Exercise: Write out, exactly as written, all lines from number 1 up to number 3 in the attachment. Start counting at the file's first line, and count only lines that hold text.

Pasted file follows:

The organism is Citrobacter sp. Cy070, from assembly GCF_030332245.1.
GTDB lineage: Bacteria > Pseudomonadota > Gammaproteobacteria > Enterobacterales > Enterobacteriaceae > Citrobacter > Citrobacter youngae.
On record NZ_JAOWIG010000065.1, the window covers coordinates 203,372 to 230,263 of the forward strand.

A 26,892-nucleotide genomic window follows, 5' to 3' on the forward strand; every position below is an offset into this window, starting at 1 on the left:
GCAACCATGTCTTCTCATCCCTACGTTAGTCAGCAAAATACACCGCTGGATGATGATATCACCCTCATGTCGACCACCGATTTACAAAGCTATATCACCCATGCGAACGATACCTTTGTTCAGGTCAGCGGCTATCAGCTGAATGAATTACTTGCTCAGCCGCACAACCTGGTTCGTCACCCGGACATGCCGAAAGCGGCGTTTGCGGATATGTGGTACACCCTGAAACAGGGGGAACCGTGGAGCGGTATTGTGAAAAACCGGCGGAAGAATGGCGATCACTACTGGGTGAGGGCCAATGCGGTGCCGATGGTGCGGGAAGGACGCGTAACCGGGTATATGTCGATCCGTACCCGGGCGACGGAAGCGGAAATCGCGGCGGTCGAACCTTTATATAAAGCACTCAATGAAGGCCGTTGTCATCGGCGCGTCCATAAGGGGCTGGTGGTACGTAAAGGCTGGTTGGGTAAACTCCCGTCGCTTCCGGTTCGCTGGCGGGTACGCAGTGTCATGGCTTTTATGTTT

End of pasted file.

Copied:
The organism is Citrobacter sp. Cy070, from assembly GCF_030332245.1.
GTDB lineage: Bacteria > Pseudomonadota > Gammaproteobacteria > Enterobacterales > Enterobacteriaceae > Citrobacter > Citrobacter youngae.
On record NZ_JAOWIG010000065.1, the window covers coordinates 203,372 to 230,263 of the forward strand.